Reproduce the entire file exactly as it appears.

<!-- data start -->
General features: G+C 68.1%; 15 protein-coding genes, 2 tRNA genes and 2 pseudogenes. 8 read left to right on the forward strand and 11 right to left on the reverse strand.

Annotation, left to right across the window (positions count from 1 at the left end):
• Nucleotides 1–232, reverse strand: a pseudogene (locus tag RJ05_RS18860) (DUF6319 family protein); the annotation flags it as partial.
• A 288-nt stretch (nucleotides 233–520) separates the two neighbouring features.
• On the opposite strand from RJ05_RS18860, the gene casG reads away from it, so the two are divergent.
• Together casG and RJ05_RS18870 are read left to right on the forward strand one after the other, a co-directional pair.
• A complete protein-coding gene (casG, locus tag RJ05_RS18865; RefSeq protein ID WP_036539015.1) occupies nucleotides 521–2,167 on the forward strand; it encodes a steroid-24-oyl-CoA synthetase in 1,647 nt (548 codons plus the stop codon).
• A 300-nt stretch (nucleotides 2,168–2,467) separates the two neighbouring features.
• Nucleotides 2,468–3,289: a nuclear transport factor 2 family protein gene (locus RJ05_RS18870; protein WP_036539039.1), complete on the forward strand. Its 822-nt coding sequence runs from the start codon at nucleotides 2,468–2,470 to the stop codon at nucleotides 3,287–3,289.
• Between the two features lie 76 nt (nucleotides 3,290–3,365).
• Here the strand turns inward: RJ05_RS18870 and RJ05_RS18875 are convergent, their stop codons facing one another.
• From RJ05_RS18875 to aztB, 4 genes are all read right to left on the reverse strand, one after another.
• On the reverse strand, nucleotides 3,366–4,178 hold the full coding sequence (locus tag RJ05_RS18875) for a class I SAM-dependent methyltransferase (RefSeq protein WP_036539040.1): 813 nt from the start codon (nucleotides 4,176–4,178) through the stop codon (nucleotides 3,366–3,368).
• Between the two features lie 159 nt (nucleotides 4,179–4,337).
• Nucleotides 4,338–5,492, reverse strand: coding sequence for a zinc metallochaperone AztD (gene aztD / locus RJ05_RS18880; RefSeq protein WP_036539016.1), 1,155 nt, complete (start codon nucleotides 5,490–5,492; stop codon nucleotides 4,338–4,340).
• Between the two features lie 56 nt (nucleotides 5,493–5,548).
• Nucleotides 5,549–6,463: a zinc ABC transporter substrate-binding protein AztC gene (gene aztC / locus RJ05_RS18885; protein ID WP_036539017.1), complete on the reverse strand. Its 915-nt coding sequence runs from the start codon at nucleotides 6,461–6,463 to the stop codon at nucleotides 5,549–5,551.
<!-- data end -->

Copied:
General features: G+C 68.1%; 15 protein-coding genes, 2 tRNA genes and 2 pseudogenes. 8 read left to right on the forward strand and 11 right to left on the reverse strand.

Annotation, left to right across the window (positions count from 1 at the left end):
• Nucleotides 1–232, reverse strand: a pseudogene (locus tag RJ05_RS18860) (DUF6319 family protein); the annotation flags it as partial.
• A 288-nt stretch (nucleotides 233–520) separates the two neighbouring features.
• On the opposite strand from RJ05_RS18860, the gene casG reads away from it, so the two are divergent.
• Together casG and RJ05_RS18870 are read left to right on the forward strand one after the other, a co-directional pair.
• A complete protein-coding gene (casG, locus tag RJ05_RS18865; RefSeq protein ID WP_036539015.1) occupies nucleotides 521–2,167 on the forward strand; it encodes a steroid-24-oyl-CoA synthetase in 1,647 nt (548 codons plus the stop codon).
• A 300-nt stretch (nucleotides 2,168–2,467) separates the two neighbouring features.
• Nucleotides 2,468–3,289: a nuclear transport factor 2 family protein gene (locus RJ05_RS18870; protein WP_036539039.1), complete on the forward strand. Its 822-nt coding sequence runs from the start codon at nucleotides 2,468–2,470 to the stop codon at nucleotides 3,287–3,289.
• Between the two features lie 76 nt (nucleotides 3,290–3,365).
• Here the strand turns inward: RJ05_RS18870 and RJ05_RS18875 are convergent, their stop codons facing one another.
• From RJ05_RS18875 to aztB, 4 genes are all read right to left on the reverse strand, one after another.
• On the reverse strand, nucleotides 3,366–4,178 hold the full coding sequence (locus tag RJ05_RS18875) for a class I SAM-dependent methyltransferase (RefSeq protein WP_036539040.1): 813 nt from the start codon (nucleotides 4,176–4,178) through the stop codon (nucleotides 3,366–3,368).
• Between the two features lie 159 nt (nucleotides 4,179–4,337).
• Nucleotides 4,338–5,492, reverse strand: coding sequence for a zinc metallochaperone AztD (gene aztD / locus RJ05_RS18880; RefSeq protein WP_036539016.1), 1,155 nt, complete (start codon nucleotides 5,490–5,492; stop codon nucleotides 4,338–4,340).
• Between the two features lie 56 nt (nucleotides 5,493–5,548).
• Nucleotides 5,549–6,463: a zinc ABC transporter substrate-binding protein AztC gene (gene aztC / locus RJ05_RS18885; protein ID WP_036539017.1), complete on the reverse strand. Its 915-nt coding sequence runs from the start codon at nucleotides 6,461–6,463 to the stop codon at nucleotides 5,549–5,551.